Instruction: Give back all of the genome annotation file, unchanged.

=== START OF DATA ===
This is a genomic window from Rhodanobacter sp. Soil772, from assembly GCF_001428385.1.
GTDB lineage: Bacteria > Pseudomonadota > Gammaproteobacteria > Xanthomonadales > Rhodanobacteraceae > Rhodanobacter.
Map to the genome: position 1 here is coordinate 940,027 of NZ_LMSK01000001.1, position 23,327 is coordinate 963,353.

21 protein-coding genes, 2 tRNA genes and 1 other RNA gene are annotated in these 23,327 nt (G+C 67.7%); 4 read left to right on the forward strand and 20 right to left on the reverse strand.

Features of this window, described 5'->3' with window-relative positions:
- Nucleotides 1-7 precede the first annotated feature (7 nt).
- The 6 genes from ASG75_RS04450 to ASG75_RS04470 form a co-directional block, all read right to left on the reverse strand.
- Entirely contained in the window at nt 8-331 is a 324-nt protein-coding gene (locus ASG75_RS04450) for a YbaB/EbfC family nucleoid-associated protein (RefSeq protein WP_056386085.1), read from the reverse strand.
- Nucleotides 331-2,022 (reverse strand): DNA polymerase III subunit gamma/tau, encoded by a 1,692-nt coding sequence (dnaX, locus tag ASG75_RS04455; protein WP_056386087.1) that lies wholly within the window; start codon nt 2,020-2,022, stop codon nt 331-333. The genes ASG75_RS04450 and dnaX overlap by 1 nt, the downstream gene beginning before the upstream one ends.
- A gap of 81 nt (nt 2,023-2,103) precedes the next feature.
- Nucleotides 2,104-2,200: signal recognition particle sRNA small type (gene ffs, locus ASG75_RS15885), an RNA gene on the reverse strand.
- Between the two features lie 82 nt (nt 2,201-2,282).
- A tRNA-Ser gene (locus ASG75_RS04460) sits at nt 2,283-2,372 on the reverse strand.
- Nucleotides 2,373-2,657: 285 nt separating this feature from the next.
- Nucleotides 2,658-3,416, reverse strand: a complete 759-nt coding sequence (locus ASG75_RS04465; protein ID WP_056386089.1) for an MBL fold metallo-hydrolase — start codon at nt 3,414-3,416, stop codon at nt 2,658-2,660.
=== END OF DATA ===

This is a genomic window from Rhodanobacter sp. Soil772, from assembly GCF_001428385.1.
GTDB lineage: Bacteria > Pseudomonadota > Gammaproteobacteria > Xanthomonadales > Rhodanobacteraceae > Rhodanobacter.
Map to the genome: position 1 here is coordinate 940,027 of NZ_LMSK01000001.1, position 23,327 is coordinate 963,353.

21 protein-coding genes, 2 tRNA genes and 1 other RNA gene are annotated in these 23,327 nt (G+C 67.7%); 4 read left to right on the forward strand and 20 right to left on the reverse strand.

Features of this window, described 5'->3' with window-relative positions:
- Nucleotides 1-7 precede the first annotated feature (7 nt).
- The 6 genes from ASG75_RS04450 to ASG75_RS04470 form a co-directional block, all read right to left on the reverse strand.
- Entirely contained in the window at nt 8-331 is a 324-nt protein-coding gene (locus ASG75_RS04450) for a YbaB/EbfC family nucleoid-associated protein (RefSeq protein WP_056386085.1), read from the reverse strand.
- Nucleotides 331-2,022 (reverse strand): DNA polymerase III subunit gamma/tau, encoded by a 1,692-nt coding sequence (dnaX, locus tag ASG75_RS04455; protein WP_056386087.1) that lies wholly within the window; start codon nt 2,020-2,022, stop codon nt 331-333. The genes ASG75_RS04450 and dnaX overlap by 1 nt, the downstream gene beginning before the upstream one ends.
- A gap of 81 nt (nt 2,023-2,103) precedes the next feature.
- Nucleotides 2,104-2,200: signal recognition particle sRNA small type (gene ffs, locus ASG75_RS15885), an RNA gene on the reverse strand.
- Between the two features lie 82 nt (nt 2,201-2,282).
- A tRNA-Ser gene (locus ASG75_RS04460) sits at nt 2,283-2,372 on the reverse strand.
- Nucleotides 2,373-2,657: 285 nt separating this feature from the next.
- Nucleotides 2,658-3,416, reverse strand: a complete 759-nt coding sequence (locus ASG75_RS04465; protein ID WP_056386089.1) for an MBL fold metallo-hydrolase — start codon at nt 3,414-3,416, stop codon at nt 2,658-2,660.